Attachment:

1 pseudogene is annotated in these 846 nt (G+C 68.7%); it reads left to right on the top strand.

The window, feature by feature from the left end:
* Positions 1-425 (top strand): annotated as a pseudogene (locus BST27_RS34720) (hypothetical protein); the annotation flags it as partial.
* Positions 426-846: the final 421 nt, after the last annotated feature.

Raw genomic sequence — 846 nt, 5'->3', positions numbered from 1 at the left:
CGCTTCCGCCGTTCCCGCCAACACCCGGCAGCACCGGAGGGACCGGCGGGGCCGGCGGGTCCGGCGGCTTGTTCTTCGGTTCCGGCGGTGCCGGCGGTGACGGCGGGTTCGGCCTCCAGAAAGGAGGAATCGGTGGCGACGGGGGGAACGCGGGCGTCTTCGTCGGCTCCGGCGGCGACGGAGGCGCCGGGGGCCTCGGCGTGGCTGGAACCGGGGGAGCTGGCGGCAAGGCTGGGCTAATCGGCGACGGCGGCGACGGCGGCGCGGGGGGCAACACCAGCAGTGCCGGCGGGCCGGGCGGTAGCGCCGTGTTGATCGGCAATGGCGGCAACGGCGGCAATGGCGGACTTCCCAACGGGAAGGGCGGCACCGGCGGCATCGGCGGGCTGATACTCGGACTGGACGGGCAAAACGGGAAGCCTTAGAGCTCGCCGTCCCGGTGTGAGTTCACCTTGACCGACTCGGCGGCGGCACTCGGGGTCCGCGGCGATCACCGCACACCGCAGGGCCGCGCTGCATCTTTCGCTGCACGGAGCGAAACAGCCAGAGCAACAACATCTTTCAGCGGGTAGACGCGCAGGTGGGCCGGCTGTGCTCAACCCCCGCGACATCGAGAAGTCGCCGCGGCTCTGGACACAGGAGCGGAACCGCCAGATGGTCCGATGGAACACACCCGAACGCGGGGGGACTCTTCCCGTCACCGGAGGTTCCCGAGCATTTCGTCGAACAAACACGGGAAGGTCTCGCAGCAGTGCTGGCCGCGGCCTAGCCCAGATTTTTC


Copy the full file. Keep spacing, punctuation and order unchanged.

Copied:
1 pseudogene is annotated in these 846 nt (G+C 68.7%); it reads left to right on the top strand.

The window, feature by feature from the left end:
* Positions 1-425 (top strand): annotated as a pseudogene (locus BST27_RS34720) (hypothetical protein); the annotation flags it as partial.
* Positions 426-846: the final 421 nt, after the last annotated feature.

Raw genomic sequence — 846 nt, 5'->3', positions numbered from 1 at the left:
CGCTTCCGCCGTTCCCGCCAACACCCGGCAGCACCGGAGGGACCGGCGGGGCCGGCGGGTCCGGCGGCTTGTTCTTCGGTTCCGGCGGTGCCGGCGGTGACGGCGGGTTCGGCCTCCAGAAAGGAGGAATCGGTGGCGACGGGGGGAACGCGGGCGTCTTCGTCGGCTCCGGCGGCGACGGAGGCGCCGGGGGCCTCGGCGTGGCTGGAACCGGGGGAGCTGGCGGCAAGGCTGGGCTAATCGGCGACGGCGGCGACGGCGGCGCGGGGGGCAACACCAGCAGTGCCGGCGGGCCGGGCGGTAGCGCCGTGTTGATCGGCAATGGCGGCAACGGCGGCAATGGCGGACTTCCCAACGGGAAGGGCGGCACCGGCGGCATCGGCGGGCTGATACTCGGACTGGACGGGCAAAACGGGAAGCCTTAGAGCTCGCCGTCCCGGTGTGAGTTCACCTTGACCGACTCGGCGGCGGCACTCGGGGTCCGCGGCGATCACCGCACACCGCAGGGCCGCGCTGCATCTTTCGCTGCACGGAGCGAAACAGCCAGAGCAACAACATCTTTCAGCGGGTAGACGCGCAGGTGGGCCGGCTGTGCTCAACCCCCGCGACATCGAGAAGTCGCCGCGGCTCTGGACACAGGAGCGGAACCGCCAGATGGTCCGATGGAACACACCCGAACGCGGGGGGACTCTTCCCGTCACCGGAGGTTCCCGAGCATTTCGTCGAACAAACACGGGAAGGTCTCGCAGCAGTGCTGGCCGCGGCCTAGCCCAGATTTTTC